When I look back on my childhood, I tell myself just how good it was to grow up in the nineties. It may surprise some of you, but before the rise of the Internet and video game consoles and/or iPads were in nearly every household, kids (and adults) had to make their own fun. Sounds boring I know, but that’s how it was ‘back in our day’. For some of us, toy cars were a staple of our playtime diet and Hot Wheels was always a favourite for those lucky enough to have them. Despite traditional toys suffering a decline in popularity over the years, Mattel’s famous toy car brand has still remained a household name thanks to several adaptations in various mediums including over 30 video games or crossovers. Milestone is the latest developer to bring the toy cars to life with Hot Wheels Unleashed, and I was able to get a taste of what they have in store for players when the game launches on September 30, 2021.
The preview build had 33 different cars available and the attention to detail is amazing, with the car models being incredible recreations of their die-cast toy counterparts. Seriously, it’s nuts. You can actually see the different materials, such as plastic or metal on the cars, and Milestone has also included details on when each model was released. The full release will see 60 different cars feature, and with all the cars in the preview being from between 2011 to 2021, I do hope they include some older models.
When it comes to racing games, I’ve always preferred arcade racers over simulations and unsurprisingly Hot Wheels Unleashed falls into the former. Different cars have different levels of speed, acceleration, braking power, handling and boost, but it never shies away from its arcade roots – it focuses on what Hot Wheels is known for and that’s having fun. Still, there is an element of challenge to the gameplay, with the drifting mechanics in particular difficult to master. The one downside to the racing is that there no option to race in first-person, my preferred camera view.
The detail is incredible
If you’re keen to fang around tracks that remind you of the ones you built when you were young then you’re in for a treat. In the preview I had access to nine tracks across four locations, and like with the car models, Milestone has done an excellent job at making you feel like a kid (or big kid) again, with tracks including loops and jumps, as well as obstacles like spiders shooting webs or blocks that will stunt the regeneration of your boost that need to be avoided. There are also speed boosts built into the tracks that players can take advantage of and using these with your car’s boost can lead to some serious speed. However, you’ll need to learn when is the best time to drain your boost juice, because doing so at the wrong time can send you flying off the track when going over a jump, forcing you to respawn and setting you back in the pack. But that’s where the fun with Hot Wheels lies, building up crazy speed, getting enough airtime that you start netting frequent flyer points and doing it all a car designed as a hot dog or dinosaur.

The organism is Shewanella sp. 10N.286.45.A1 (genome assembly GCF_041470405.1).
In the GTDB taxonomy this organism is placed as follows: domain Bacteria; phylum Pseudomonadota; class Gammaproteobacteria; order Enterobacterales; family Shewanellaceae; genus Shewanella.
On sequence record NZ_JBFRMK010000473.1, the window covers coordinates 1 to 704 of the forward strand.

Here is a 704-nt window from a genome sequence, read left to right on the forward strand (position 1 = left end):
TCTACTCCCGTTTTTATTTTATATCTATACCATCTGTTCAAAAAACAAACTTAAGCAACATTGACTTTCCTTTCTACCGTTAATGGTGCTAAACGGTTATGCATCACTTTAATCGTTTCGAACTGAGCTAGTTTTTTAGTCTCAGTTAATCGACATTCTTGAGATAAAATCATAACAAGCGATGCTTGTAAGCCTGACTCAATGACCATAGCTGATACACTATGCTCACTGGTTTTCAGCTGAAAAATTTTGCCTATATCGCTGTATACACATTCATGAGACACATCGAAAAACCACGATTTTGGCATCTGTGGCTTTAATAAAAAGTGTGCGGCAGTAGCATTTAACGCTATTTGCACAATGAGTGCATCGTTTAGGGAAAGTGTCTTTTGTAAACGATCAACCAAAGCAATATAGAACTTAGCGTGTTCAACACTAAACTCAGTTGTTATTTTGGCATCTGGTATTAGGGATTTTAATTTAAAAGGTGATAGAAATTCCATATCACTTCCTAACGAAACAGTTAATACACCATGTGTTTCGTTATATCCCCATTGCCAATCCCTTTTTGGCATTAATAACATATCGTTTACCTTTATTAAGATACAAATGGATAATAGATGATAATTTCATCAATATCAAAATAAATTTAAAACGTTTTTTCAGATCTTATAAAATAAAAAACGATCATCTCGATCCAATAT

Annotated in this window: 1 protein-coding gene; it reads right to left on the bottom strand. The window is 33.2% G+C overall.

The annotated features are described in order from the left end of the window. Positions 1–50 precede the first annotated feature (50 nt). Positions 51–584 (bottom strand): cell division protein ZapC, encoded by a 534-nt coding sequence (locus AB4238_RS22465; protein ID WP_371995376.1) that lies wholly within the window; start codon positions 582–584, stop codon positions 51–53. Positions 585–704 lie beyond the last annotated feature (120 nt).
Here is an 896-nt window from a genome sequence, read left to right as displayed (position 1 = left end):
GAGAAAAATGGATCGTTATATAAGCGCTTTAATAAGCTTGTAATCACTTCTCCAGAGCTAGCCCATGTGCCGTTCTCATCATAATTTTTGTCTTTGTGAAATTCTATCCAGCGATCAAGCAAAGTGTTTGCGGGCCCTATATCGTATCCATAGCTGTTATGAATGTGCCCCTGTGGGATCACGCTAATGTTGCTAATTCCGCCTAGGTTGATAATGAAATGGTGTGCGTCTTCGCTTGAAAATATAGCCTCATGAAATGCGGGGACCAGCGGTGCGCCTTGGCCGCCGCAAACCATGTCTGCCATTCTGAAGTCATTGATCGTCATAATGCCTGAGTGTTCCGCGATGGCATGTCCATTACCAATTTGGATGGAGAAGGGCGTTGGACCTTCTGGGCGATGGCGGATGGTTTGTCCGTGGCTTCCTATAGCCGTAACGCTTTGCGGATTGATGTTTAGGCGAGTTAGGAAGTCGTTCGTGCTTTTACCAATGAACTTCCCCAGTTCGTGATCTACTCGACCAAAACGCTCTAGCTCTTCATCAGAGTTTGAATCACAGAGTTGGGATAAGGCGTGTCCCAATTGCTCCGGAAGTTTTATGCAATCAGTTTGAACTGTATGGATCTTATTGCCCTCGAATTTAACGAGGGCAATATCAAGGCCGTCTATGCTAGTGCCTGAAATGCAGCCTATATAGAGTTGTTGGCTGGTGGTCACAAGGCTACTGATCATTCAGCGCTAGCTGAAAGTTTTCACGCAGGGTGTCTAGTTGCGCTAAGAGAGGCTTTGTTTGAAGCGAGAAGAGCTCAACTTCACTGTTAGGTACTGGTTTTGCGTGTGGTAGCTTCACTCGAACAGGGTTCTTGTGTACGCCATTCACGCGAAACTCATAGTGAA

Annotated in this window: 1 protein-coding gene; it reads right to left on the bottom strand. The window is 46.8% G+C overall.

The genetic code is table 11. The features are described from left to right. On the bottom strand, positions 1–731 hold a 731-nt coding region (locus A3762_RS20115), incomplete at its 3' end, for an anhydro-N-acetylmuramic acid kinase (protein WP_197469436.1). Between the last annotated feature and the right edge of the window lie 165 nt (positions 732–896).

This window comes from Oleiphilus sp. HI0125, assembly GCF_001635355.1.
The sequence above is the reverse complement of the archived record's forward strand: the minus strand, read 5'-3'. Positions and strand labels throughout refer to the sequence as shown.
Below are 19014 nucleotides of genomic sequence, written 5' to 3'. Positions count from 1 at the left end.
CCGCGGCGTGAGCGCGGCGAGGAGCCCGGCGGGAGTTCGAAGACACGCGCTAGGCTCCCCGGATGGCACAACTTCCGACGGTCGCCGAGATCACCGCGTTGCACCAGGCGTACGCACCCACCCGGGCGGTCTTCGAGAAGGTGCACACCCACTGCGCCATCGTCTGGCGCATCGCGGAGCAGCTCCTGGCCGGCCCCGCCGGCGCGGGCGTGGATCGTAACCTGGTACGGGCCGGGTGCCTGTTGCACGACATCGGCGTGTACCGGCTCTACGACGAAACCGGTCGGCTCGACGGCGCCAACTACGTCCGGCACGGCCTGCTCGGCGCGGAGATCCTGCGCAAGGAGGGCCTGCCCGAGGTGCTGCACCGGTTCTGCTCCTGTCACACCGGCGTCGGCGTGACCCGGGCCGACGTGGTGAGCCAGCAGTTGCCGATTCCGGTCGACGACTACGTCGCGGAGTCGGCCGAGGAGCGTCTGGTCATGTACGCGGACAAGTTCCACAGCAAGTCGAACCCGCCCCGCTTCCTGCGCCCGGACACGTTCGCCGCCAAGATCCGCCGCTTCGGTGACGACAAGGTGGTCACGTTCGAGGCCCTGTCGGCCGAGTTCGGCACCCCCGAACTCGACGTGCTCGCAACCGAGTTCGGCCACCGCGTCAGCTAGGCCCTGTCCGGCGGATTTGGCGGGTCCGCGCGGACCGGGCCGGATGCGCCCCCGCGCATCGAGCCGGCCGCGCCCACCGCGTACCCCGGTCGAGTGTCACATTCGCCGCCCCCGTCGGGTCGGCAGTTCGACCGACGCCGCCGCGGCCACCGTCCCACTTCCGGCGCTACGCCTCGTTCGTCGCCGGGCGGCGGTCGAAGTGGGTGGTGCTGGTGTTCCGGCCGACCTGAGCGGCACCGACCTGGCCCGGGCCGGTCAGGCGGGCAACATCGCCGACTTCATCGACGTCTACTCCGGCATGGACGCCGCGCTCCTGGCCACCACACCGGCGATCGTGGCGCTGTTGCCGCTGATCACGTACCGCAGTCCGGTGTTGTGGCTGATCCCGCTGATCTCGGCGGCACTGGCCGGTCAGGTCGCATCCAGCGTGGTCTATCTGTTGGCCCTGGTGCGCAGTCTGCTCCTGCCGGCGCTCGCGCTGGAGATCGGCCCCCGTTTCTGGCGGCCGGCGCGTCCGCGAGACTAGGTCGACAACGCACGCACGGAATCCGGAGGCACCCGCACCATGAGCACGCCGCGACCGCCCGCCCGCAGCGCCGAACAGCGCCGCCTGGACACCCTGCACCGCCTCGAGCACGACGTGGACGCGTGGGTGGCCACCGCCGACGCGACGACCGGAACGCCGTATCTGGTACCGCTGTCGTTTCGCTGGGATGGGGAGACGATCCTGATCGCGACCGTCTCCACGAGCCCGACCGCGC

Track design varies between the famous orange plastic (and other colours) Hot Wheels track and environmental aspects. So for example, while it’s mostly played out on the race track, the garage level will utilise air vents as part of the track whereas the college campus level will see you race on tabletops. The tracks could probably use a little more use of real-world environments to mix them up a bit, but it’s not the end of the world.
While the preview build only gave me access to the Quick Race and Split Screen modes, Milestone has said that when Hot Wheels Unleashed launches in September it will include a track builder, online multiplayer and a career mode. Furthermore, there will be no microtransactions, with all in-game upgrades and purchases made from the currency you’ve earned.
Hot dogs or Hot Wheels?
Without a doubt Hot Wheels Unleashed is shaping up to be one of the year’s most enjoyable titles; it looks great and plays great, the two main things you want from a racer of this type. It probably won’t have the long-term appeal of a Forza title, but Hot Wheels Unleashed could be that quick little adrenaline rush we all need once in a while, and most of all, it reminds us just how much fun it is playing with toy cars.
Hot Wheels Unleashed hits PS5, PS4, Xbox Series X&S, Xbox One, Nintendo Switch and PC on September 30.
Previewed on PC // Preview code supplied by publisher